Kabul: The UN Assistance Mission in Afghanistan (UNAMA) urged on Sunday the Taliban-led (under UN sanctions for terrorist activities) Afghan government to allow high school education for girls.
The Taliban came to power in Afghanistan in August 2021, which has resulted in deepening economic, humanitarian and security crises in the country.
Although authorities promised not to discriminate against females, the Taliban has banned Afghan women from working outside their homes, and has introduced gender-based segregation in schools. Girls are now not allowed to receive education beyond sixth grade.
"On the day marking the first anniversary of the exclusion of girls from high schools in Afghanistan, the United Nations re-iterates its call for the country’s de facto authorities to take urgent measures to reopen high schools for all," the mission's statement read.
The UN mission warned that if the ban on girls secondary schools persists, the crisis in the country, the security situation and poverty will only worsen.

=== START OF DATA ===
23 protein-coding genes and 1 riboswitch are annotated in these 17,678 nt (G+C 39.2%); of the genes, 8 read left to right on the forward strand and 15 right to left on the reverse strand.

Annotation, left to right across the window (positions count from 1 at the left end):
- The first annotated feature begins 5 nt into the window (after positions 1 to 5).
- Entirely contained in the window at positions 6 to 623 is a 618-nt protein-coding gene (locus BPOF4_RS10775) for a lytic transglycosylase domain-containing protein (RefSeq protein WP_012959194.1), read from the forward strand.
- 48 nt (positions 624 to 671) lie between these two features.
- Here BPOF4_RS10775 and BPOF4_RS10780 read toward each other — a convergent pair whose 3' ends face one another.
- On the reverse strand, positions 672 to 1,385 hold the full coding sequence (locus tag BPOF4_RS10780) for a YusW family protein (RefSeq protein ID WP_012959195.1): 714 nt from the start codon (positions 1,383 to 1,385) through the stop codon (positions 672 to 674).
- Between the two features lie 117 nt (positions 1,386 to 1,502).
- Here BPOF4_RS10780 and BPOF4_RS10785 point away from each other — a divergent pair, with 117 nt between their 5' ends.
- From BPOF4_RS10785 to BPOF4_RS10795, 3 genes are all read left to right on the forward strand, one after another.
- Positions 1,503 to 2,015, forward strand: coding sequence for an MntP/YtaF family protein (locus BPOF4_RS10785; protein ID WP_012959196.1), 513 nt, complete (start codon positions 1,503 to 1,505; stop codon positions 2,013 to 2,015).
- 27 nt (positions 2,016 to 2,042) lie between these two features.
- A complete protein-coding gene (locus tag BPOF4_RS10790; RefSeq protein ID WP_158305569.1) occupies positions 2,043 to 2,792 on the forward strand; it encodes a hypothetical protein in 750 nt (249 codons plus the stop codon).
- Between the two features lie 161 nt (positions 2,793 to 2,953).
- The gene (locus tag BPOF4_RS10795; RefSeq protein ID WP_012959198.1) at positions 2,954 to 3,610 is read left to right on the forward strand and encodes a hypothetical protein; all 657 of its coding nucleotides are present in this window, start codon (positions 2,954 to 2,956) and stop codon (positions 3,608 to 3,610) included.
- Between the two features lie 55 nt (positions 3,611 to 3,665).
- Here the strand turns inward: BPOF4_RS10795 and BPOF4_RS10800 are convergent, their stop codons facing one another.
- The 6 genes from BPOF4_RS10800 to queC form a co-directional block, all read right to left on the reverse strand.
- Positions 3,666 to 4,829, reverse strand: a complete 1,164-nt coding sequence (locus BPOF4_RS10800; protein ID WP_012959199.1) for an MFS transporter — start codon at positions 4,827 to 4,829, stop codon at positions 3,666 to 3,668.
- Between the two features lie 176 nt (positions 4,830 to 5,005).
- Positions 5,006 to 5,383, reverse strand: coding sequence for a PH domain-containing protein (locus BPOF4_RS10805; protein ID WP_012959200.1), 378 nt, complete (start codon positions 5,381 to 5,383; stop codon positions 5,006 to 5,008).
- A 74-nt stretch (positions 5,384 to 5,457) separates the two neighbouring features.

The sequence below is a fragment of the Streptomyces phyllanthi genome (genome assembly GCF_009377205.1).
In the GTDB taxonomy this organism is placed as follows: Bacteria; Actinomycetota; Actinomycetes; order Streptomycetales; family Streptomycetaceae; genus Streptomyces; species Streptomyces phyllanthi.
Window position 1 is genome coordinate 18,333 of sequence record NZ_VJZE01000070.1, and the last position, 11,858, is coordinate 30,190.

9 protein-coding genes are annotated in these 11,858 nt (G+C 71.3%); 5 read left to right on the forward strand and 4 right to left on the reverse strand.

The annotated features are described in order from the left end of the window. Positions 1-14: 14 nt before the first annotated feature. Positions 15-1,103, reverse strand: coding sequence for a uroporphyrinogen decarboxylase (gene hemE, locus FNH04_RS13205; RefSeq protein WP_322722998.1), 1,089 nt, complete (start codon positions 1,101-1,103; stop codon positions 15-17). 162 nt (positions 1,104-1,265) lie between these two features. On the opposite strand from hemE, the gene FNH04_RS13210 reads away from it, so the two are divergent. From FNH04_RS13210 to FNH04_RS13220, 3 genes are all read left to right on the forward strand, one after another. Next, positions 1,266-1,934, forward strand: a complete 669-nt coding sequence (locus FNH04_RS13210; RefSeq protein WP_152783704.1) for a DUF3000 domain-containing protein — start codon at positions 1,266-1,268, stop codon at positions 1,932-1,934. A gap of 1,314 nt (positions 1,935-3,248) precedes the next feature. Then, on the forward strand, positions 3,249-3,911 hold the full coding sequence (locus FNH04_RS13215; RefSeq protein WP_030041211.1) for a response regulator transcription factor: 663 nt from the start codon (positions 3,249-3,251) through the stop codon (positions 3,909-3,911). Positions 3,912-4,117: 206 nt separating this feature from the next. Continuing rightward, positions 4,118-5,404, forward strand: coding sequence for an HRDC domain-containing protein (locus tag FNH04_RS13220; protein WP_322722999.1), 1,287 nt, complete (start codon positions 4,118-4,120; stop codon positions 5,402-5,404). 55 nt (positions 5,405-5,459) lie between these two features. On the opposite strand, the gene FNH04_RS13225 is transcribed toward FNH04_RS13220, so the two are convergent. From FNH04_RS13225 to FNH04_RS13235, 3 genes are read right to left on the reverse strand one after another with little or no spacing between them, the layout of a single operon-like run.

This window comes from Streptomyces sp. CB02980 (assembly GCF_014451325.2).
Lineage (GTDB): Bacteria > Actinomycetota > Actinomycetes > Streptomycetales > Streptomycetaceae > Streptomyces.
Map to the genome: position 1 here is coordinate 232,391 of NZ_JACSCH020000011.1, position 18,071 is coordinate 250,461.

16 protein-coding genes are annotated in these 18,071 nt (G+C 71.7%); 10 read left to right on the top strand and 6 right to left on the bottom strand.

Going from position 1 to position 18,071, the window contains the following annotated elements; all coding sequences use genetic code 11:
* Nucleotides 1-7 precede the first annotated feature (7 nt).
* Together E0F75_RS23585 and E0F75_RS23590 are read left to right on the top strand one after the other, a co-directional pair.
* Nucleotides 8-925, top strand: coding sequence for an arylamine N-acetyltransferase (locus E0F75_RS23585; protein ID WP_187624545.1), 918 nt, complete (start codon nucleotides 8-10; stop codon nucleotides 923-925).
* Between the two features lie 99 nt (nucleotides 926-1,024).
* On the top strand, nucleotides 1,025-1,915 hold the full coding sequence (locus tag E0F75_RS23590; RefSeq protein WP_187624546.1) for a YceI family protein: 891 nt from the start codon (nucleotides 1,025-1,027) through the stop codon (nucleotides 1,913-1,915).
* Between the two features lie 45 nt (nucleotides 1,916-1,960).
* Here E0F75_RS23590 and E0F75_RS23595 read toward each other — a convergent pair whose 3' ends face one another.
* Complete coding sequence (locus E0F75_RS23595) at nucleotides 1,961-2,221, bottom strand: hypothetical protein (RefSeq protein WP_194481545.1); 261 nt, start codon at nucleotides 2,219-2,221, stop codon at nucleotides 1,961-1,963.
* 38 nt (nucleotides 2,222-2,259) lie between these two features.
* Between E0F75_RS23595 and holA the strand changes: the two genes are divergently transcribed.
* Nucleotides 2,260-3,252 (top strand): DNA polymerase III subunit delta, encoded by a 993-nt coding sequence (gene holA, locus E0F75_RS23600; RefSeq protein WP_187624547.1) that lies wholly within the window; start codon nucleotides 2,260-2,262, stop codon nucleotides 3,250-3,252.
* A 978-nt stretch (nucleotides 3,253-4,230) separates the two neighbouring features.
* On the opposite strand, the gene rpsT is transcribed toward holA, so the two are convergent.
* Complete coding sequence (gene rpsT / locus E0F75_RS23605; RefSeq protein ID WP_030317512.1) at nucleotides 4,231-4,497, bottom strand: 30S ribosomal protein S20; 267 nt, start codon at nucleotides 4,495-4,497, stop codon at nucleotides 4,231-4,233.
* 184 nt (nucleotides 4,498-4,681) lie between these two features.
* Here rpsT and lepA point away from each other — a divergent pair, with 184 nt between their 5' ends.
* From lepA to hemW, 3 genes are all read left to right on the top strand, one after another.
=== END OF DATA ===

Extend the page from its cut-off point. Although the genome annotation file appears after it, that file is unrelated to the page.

"If the ban on girls attending high school remains, the UN is increasingly concerned that such measures, taken together with other restrictions being placed upon Afghans’ basic freedoms, will contribute to a deepening of the crises facing Afghanistan, including greater insecurity, poverty and isolation," the UNAMA said.
According to the report of the UN International Children's Emergency Fund (UNICEF) published in August, the deprivation of secondary education for girls has led to the loss of at least $500 million by the Afghan economy over the past 12 months, which is 2.5% of the country's GDP.
According to the report, if 3 million girls were able to complete secondary education and enter the labor market, girls and women would contribute at least $5.4 billion to the Afghan economy.
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